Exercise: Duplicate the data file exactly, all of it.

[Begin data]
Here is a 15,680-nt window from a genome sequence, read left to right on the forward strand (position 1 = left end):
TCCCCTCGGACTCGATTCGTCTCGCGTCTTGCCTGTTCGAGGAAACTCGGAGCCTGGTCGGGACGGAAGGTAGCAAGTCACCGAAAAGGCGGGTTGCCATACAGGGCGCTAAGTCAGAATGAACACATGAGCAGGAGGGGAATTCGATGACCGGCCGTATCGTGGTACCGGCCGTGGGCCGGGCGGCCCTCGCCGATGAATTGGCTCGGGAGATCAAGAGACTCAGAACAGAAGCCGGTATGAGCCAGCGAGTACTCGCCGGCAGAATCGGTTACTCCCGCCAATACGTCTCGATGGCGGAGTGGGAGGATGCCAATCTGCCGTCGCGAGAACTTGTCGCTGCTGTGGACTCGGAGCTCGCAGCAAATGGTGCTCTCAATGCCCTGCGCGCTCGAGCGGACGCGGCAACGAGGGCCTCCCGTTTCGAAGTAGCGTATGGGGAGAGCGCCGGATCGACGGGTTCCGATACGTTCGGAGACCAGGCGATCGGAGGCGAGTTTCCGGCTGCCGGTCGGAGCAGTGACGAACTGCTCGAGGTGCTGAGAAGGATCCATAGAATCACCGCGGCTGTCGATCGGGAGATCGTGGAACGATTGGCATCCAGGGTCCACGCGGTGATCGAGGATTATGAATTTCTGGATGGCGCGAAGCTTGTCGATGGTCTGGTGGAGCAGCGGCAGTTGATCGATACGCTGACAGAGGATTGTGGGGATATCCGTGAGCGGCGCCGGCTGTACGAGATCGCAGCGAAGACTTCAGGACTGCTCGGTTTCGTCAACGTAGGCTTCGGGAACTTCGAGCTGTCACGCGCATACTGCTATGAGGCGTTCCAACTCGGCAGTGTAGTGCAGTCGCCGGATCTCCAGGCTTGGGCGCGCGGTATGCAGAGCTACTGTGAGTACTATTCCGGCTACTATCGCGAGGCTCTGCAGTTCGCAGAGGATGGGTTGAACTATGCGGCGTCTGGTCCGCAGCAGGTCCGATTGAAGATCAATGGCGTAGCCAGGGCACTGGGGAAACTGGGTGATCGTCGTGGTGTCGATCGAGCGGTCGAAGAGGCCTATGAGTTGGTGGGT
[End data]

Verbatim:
Here is a 15,680-nt window from a genome sequence, read left to right on the forward strand (position 1 = left end):
TCCCCTCGGACTCGATTCGTCTCGCGTCTTGCCTGTTCGAGGAAACTCGGAGCCTGGTCGGGACGGAAGGTAGCAAGTCACCGAAAAGGCGGGTTGCCATACAGGGCGCTAAGTCAGAATGAACACATGAGCAGGAGGGGAATTCGATGACCGGCCGTATCGTGGTACCGGCCGTGGGCCGGGCGGCCCTCGCCGATGAATTGGCTCGGGAGATCAAGAGACTCAGAACAGAAGCCGGTATGAGCCAGCGAGTACTCGCCGGCAGAATCGGTTACTCCCGCCAATACGTCTCGATGGCGGAGTGGGAGGATGCCAATCTGCCGTCGCGAGAACTTGTCGCTGCTGTGGACTCGGAGCTCGCAGCAAATGGTGCTCTCAATGCCCTGCGCGCTCGAGCGGACGCGGCAACGAGGGCCTCCCGTTTCGAAGTAGCGTATGGGGAGAGCGCCGGATCGACGGGTTCCGATACGTTCGGAGACCAGGCGATCGGAGGCGAGTTTCCGGCTGCCGGTCGGAGCAGTGACGAACTGCTCGAGGTGCTGAGAAGGATCCATAGAATCACCGCGGCTGTCGATCGGGAGATCGTGGAACGATTGGCATCCAGGGTCCACGCGGTGATCGAGGATTATGAATTTCTGGATGGCGCGAAGCTTGTCGATGGTCTGGTGGAGCAGCGGCAGTTGATCGATACGCTGACAGAGGATTGTGGGGATATCCGTGAGCGGCGCCGGCTGTACGAGATCGCAGCGAAGACTTCAGGACTGCTCGGTTTCGTCAACGTAGGCTTCGGGAACTTCGAGCTGTCACGCGCATACTGCTATGAGGCGTTCCAACTCGGCAGTGTAGTGCAGTCGCCGGATCTCCAGGCTTGGGCGCGCGGTATGCAGAGCTACTGTGAGTACTATTCCGGCTACTATCGCGAGGCTCTGCAGTTCGCAGAGGATGGGTTGAACTATGCGGCGTCTGGTCCGCAGCAGGTCCGATTGAAGATCAATGGCGTAGCCAGGGCACTGGGGAAACTGGGTGATCGTCGTGGTGTCGATCGAGCGGTCGAAGAGGCCTATGAGTTGGTGGGT